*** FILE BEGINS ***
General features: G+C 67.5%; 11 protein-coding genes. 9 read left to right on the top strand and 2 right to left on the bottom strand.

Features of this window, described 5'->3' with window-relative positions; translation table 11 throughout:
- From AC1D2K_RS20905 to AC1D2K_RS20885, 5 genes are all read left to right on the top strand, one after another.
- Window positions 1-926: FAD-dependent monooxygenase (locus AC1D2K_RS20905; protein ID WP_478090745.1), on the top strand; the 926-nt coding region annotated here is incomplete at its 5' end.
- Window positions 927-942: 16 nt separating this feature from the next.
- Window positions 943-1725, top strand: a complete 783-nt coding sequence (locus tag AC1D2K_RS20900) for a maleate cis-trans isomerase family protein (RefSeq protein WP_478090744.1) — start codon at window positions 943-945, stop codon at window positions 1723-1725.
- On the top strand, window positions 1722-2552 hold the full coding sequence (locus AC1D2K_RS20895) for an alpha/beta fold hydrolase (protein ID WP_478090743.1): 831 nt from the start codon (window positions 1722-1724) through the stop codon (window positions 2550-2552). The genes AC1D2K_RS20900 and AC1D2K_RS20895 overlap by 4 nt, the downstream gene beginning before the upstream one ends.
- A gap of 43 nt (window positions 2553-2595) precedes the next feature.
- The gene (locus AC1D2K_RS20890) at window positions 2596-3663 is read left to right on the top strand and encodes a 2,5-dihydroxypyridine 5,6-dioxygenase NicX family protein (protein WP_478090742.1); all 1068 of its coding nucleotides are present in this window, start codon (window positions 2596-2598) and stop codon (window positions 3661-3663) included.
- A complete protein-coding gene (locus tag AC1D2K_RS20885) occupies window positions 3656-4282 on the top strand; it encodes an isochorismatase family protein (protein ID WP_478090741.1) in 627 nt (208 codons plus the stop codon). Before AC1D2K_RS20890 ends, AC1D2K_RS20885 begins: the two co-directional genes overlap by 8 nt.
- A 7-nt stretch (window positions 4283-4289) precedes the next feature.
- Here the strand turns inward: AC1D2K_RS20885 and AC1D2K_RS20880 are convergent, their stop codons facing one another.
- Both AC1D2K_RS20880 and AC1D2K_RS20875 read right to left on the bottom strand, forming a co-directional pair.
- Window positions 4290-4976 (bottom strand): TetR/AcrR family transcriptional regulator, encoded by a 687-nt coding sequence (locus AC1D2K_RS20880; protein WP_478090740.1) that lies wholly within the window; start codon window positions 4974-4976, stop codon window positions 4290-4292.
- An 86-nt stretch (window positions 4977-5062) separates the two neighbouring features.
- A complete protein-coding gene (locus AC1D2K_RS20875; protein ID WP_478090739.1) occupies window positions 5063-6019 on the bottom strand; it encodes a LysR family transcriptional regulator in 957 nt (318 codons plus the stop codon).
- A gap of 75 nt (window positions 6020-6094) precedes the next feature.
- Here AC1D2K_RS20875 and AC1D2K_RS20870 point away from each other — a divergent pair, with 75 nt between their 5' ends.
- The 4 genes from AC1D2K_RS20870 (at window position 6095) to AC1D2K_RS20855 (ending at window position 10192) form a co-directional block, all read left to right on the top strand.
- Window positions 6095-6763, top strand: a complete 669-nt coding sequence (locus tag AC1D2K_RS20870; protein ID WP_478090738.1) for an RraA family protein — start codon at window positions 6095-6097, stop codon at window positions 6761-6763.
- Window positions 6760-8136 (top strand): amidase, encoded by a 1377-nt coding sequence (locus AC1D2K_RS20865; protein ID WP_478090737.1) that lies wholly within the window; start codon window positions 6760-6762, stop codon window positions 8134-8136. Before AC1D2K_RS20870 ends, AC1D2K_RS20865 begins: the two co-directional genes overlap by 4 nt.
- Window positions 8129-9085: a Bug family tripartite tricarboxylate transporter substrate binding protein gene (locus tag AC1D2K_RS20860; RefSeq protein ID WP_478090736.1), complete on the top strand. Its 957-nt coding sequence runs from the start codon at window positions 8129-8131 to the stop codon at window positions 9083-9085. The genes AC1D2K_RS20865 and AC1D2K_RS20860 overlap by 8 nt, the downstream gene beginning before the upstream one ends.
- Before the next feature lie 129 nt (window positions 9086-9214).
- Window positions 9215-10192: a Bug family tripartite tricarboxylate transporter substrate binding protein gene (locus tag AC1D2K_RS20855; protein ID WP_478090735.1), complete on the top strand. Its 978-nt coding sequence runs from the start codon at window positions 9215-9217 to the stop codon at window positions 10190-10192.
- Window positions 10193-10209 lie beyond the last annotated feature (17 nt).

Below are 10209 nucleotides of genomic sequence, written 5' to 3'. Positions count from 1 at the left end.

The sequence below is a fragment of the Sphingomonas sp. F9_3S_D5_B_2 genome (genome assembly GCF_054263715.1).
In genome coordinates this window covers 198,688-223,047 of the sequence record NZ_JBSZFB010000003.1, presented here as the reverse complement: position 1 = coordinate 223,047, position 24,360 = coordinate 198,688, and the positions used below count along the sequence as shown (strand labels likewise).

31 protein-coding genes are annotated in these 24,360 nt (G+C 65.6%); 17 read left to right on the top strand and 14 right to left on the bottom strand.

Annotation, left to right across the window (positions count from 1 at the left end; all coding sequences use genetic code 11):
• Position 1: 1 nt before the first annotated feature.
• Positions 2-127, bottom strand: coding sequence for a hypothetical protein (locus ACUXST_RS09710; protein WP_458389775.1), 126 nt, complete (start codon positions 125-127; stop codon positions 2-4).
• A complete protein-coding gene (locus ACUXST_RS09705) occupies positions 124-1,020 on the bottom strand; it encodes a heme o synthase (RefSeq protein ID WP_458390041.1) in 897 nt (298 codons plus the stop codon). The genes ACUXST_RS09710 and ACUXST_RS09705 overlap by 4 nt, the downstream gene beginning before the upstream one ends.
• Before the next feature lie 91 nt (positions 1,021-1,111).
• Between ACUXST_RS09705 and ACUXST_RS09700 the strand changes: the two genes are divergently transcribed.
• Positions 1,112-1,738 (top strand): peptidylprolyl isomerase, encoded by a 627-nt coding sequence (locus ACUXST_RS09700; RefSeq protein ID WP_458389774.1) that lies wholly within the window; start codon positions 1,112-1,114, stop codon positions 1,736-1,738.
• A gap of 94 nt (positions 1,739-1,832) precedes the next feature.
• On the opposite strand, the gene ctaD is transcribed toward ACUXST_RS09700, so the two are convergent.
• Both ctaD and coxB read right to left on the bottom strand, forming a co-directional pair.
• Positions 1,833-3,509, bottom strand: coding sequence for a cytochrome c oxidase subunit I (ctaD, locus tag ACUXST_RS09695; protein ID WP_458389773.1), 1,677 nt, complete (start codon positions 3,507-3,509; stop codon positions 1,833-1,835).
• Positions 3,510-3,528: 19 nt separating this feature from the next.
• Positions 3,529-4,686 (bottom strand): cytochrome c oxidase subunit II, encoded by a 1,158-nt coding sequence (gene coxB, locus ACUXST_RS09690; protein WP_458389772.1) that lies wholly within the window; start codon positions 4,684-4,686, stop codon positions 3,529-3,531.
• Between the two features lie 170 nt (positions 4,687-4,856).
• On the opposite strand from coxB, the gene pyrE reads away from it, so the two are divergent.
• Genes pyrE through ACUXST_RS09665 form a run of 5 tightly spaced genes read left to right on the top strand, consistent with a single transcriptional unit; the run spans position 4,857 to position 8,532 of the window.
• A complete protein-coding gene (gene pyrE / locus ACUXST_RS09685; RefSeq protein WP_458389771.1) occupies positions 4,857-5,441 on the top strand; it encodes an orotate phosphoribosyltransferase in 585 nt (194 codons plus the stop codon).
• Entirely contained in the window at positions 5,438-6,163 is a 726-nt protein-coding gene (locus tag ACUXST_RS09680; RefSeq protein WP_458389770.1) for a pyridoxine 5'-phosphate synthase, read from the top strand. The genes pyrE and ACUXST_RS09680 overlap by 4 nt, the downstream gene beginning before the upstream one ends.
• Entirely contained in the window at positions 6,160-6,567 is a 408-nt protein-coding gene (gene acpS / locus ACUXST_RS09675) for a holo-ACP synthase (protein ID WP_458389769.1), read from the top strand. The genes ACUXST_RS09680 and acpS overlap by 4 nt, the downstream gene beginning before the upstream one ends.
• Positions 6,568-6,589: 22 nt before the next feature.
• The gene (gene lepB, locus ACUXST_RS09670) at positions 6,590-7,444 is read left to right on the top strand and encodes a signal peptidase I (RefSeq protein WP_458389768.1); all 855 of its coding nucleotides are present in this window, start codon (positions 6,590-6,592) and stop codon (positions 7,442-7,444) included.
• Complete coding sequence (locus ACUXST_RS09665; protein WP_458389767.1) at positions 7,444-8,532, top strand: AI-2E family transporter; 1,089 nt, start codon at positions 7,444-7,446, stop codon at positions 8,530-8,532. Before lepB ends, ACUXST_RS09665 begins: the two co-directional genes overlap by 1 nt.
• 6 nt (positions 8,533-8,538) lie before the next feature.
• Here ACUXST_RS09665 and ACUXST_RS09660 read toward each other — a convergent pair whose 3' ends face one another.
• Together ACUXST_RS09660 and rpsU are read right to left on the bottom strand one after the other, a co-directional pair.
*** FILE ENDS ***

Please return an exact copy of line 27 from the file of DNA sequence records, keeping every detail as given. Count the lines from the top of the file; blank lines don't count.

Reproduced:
The sequence below is a fragment of the Sphingomonas sp. F9_3S_D5_B_2 genome (genome assembly GCF_054263715.1).